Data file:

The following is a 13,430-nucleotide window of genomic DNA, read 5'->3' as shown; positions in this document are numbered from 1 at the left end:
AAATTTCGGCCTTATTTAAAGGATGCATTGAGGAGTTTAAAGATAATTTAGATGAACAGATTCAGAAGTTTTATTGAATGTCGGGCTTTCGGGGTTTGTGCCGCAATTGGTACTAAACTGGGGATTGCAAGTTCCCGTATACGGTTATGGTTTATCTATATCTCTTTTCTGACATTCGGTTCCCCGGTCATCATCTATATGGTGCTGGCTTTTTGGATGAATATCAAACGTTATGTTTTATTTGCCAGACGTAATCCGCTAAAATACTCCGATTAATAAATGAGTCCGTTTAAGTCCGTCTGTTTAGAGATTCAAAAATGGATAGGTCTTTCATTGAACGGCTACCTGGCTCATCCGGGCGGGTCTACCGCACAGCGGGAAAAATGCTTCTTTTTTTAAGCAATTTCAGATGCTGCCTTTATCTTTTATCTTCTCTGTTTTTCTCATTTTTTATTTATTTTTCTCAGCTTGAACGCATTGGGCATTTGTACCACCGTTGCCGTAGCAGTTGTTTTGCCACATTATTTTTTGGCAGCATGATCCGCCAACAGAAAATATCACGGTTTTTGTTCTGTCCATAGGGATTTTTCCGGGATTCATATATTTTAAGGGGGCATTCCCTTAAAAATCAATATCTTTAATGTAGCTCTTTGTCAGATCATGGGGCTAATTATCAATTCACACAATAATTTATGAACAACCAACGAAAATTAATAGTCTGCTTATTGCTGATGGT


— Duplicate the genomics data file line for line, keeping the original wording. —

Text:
The following is a 13,430-nucleotide window of genomic DNA, read 5'->3' as shown; positions in this document are numbered from 1 at the left end:
AAATTTCGGCCTTATTTAAAGGATGCATTGAGGAGTTTAAAGATAATTTAGATGAACAGATTCAGAAGTTTTATTGAATGTCGGGCTTTCGGGGTTTGTGCCGCAATTGGTACTAAACTGGGGATTGCAAGTTCCCGTATACGGTTATGGTTTATCTATATCTCTTTTCTGACATTCGGTTCCCCGGTCATCATCTATATGGTGCTGGCTTTTTGGATGAATATCAAACGTTATGTTTTATTTGCCAGACGTAATCCGCTAAAATACTCCGATTAATAAATGAGTCCGTTTAAGTCCGTCTGTTTAGAGATTCAAAAATGGATAGGTCTTTCATTGAACGGCTACCTGGCTCATCCGGGCGGGTCTACCGCACAGCGGGAAAAATGCTTCTTTTTTTAAGCAATTTCAGATGCTGCCTTTATCTTTTATCTTCTCTGTTTTTCTCATTTTTTATTTATTTTTCTCAGCTTGAACGCATTGGGCATTTGTACCACCGTTGCCGTAGCAGTTGTTTTGCCACATTATTTTTTGGCAGCATGATCCGCCAACAGAAAATATCACGGTTTTTGTTCTGTCCATAGGGATTTTTCCGGGATTCATATATTTTAAGGGGGCATTCCCTTAAAAATCAATATCTTTAATGTAGCTCTTTGTCAGATCATGGGGCTAATTATCAATTCACACAATAATTTATGAACAACCAACGAAAATTAATAGTCTGCTTATTGCTGATGGT